Insiders at several credit card banks have been aggressively selling their companies' shares recently, while executives at southern regional banks have beefed up their holdings.

Executives at MBNA Corp., Advanta Corp., and First USA all unloaded significant portions of shares in the last two months, according to Securities and Exchange Commission filings.

The companies said the sales were generally related to options and did not reflect on their business prospects. But Robert Gabele, president of CDA/Investnet, Fort Lauderdale, Fla., who tracks insider trading, said he's noticed a trend with credit card banks that suggests some executives many be growing less bullish.

"Though the selling in the individual issues does not reflect record levels, what is catching our attention is the consensus of the group of companies in the consumer lending sector," he said.

Despite an upbeat quarter for earnings, chargeoffs for securitized credit card portfolios reached record levels in December, up to 5.87% for the group, according to the Fitch Credit Card Performance Index, which tracks chargeoffs on receivables for the 20 biggest banks.

At MBNA, five insiders unloaded a total of 187,835 shares at prices in the $40 range last month. President Charles M. Cawley sold a total of 72,700 shares valued at $2.9 million within a two-week period. In fact, more shares of MBNA were sold by insiders in 1996 than since 1992.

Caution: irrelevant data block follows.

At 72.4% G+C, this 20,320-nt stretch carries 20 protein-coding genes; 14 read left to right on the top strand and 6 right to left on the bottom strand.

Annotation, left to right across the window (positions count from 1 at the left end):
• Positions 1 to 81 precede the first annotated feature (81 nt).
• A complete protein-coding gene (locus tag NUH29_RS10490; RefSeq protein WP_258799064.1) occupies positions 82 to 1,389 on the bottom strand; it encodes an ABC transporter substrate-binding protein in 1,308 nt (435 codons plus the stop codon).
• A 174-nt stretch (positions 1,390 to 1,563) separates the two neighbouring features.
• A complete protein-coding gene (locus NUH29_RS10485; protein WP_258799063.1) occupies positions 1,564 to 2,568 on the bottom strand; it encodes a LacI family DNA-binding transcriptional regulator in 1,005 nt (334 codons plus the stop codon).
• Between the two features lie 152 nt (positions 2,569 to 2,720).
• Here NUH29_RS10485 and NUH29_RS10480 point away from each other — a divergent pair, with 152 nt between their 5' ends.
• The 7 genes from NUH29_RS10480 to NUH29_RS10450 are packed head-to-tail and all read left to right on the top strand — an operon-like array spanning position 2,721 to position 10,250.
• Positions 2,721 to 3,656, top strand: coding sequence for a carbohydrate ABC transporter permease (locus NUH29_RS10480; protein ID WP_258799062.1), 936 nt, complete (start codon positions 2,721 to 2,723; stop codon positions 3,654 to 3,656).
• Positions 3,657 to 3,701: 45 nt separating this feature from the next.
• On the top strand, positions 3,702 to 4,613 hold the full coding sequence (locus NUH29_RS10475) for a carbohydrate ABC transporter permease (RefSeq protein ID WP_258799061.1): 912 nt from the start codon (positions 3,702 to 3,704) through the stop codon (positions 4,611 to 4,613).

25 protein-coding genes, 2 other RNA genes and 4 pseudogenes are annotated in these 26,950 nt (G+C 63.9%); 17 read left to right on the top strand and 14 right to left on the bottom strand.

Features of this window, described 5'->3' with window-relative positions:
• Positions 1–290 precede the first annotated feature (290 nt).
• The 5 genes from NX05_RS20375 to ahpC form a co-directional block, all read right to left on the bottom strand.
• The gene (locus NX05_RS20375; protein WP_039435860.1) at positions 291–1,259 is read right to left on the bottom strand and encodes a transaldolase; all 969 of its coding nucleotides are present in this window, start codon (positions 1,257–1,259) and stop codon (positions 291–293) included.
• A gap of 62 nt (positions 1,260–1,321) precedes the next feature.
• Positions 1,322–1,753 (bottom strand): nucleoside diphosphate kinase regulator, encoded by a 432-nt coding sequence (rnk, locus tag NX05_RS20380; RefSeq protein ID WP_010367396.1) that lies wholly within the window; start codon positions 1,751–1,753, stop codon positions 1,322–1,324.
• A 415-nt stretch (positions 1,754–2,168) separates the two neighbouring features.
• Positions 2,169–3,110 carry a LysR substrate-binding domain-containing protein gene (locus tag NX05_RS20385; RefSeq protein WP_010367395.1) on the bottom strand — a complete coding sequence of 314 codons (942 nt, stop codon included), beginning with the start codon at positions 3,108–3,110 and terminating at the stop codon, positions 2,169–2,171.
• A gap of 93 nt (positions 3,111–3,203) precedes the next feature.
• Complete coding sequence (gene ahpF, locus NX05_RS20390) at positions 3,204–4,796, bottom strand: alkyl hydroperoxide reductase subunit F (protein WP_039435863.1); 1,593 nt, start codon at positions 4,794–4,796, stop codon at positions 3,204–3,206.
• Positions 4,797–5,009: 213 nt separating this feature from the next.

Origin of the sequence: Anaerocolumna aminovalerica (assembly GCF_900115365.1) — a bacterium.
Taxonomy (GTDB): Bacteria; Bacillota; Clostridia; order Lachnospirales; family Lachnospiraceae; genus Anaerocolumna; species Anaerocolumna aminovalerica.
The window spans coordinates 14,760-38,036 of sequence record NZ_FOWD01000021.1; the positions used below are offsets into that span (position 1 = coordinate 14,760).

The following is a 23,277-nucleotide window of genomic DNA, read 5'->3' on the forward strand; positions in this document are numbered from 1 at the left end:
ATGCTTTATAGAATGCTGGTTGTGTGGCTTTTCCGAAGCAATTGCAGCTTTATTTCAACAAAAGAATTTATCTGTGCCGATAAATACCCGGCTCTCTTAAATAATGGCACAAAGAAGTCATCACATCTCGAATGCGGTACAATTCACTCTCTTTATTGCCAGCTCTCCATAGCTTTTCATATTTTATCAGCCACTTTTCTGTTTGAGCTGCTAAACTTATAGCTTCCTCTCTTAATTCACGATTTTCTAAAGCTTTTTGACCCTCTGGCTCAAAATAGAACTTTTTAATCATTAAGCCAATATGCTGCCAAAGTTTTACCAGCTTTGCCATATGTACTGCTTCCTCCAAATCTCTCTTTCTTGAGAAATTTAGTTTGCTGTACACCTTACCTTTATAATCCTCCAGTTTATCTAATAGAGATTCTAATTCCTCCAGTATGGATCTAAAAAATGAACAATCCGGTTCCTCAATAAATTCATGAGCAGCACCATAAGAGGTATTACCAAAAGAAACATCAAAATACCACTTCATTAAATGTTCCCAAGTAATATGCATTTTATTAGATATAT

An MBNA spokesman declined to comment.

Ten insiders at Advanta also sold shares during the last two months of 1996.

Some of the shares were sold by departing executives liquidating their holdings, and others exercised options for "personal reasons," a spokeswoman said.

Senior managers were locked out of trading for most of the year, while the company was in discussions with American Express for the Rewards Accelerator product that was launched Nov. 6, she said. Once the restriction was lifted, a sudden surge in trading was to be expected, she said.

At First USA, seven bank officials sold 105,000 shares in the company in November. A spokesman for the bank said the sales were related to options that executives are allowed to exercise immediately following earnings reports in October.

While credit card executives have been scaling back their positions, top executives at Amsouth Bancorp., SouthTrust Corp., Triangle Bancorp, and Trans Financial Inc. have increased stakes in their banks in the last few months.

"Of all the regions, the southern banks have shown the most persistent insider buying," Mr. Gabele said, adding that the activity probably reflects consolidation and growth in the region's banks.

Analysts noted that the region is ripe for consolidation this year, especially in Alabama, home base for banks like SouthTrust and Amsouth that have spread their wings into other parts of the country.

"Though managements have not expressed a desire to sell out, as long as they produce, they can't insulate themselves," said analyst Darren Short of C. Robinson-Humphrey Co. Inc., Atlanta. The growing number of potential acquirers, especially from the Midwest wanting to increase their reach into the South, certainly enhances that possibility.

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